Lane was Charlotte so intrigued that he asked a mutual acquaintance of his and Mather’s to set up a meeting because Lane did not know Mather personally. That meeting occurred in 1913 at the Blackstone Hotel in Charlotte.
Lane was hugely impressed with this man of great energy, personality, and wealth. I insert “wealth” because Lane and other cabinet members were Charlotte always on the lookout for “free” talent, and Mather fit the bill.
As a result of letters, their meeting, or both, a very skeptical Mather, who had no Charlotte government experience and no desire to sit behind a desk, accepted Lane’s invitation to come to Washington.
Where is Charlotte? – Charlotte Map – Map of Charlotte Photo Gallery
In mid-December 1914, Mather showed up in Washington with the assurance by Lane that he did not want a desk-bound bureaucrat but a man who could take to the road, selling national parks to the public and Congress with the goal of getting laws passed protecting the parks—the primary one being to establish a functioning and funded national park service. Lane also promised to keep politics out of Mather’s way and work. Mather was still not convinced. Off the bench came the man who would convince Mather to give it a try. Horace Albright, who became Mather’s alter ego and second in command, would persuade Mather to take on the task.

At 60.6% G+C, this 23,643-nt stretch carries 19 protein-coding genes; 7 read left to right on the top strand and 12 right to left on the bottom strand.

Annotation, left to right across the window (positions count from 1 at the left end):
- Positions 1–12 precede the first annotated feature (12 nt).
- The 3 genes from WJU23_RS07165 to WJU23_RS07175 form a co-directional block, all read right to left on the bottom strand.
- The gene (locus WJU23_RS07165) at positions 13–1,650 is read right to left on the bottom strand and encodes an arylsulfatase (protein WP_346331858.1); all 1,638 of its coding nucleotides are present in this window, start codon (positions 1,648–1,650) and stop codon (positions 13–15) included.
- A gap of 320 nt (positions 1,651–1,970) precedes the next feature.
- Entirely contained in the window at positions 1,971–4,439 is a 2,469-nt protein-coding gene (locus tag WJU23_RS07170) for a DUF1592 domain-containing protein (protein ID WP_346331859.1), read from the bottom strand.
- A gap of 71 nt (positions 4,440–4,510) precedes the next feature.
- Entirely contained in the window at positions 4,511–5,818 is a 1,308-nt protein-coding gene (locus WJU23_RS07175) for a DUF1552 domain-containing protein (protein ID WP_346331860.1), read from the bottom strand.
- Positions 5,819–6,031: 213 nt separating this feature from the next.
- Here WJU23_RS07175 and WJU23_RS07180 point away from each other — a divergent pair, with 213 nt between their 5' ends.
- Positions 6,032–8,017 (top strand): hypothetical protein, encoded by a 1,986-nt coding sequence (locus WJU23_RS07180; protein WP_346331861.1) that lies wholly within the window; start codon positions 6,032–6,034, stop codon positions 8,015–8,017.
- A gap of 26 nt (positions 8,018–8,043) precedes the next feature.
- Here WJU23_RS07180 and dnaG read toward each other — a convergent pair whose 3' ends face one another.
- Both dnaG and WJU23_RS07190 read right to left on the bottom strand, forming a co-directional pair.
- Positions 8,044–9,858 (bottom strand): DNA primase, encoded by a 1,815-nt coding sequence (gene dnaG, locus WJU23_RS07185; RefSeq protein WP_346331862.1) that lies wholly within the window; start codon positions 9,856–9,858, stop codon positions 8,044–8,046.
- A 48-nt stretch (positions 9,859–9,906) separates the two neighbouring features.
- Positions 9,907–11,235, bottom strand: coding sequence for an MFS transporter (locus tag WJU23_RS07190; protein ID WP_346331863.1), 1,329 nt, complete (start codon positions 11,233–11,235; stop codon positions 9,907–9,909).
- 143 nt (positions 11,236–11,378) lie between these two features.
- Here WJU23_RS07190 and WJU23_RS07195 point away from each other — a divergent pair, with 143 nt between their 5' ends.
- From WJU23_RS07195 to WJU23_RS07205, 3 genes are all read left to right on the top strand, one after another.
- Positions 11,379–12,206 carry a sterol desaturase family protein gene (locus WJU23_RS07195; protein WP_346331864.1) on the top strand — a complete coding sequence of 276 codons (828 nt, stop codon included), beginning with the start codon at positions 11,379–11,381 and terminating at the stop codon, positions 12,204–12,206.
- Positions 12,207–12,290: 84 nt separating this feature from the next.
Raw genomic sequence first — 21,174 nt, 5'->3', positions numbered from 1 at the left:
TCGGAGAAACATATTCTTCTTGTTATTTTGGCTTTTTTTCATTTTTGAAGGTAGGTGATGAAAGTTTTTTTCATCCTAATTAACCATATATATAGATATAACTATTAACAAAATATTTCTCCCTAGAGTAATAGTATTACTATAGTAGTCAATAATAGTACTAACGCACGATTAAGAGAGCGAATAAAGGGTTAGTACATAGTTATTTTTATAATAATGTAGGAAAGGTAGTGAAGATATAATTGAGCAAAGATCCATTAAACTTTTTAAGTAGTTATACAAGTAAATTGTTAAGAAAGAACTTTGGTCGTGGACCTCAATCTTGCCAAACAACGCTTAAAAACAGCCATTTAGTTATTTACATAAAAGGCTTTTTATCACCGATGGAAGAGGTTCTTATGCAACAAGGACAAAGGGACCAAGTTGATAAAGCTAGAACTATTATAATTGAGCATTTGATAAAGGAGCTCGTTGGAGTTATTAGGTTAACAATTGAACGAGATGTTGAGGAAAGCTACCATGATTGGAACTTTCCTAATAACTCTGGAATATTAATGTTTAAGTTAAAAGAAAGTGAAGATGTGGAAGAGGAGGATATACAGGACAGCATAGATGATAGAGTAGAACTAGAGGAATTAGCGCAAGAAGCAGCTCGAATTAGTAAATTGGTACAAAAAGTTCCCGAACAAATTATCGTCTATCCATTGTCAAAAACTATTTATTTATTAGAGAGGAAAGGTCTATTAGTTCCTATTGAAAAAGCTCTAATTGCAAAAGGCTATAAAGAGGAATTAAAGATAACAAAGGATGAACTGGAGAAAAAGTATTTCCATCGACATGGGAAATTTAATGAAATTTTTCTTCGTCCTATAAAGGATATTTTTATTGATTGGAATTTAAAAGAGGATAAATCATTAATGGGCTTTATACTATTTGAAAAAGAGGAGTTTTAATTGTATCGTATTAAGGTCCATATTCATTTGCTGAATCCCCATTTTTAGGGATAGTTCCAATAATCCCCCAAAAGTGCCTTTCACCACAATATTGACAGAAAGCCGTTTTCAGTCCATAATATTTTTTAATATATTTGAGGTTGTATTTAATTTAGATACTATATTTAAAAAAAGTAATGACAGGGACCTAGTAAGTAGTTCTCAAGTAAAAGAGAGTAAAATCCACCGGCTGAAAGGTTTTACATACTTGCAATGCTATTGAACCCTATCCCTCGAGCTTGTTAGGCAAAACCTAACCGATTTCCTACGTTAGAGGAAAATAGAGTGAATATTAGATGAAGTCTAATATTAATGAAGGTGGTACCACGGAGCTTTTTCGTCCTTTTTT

Albright, who had come to Washington from California a little over a year before as “confidential clerk to the secretary of interior,” was at twenty-three already an accomplished quick-study on the law, bureaucracy, legislation, and the politics of parks and the Interior Department. He and Mather complemented each other’s styles and skills.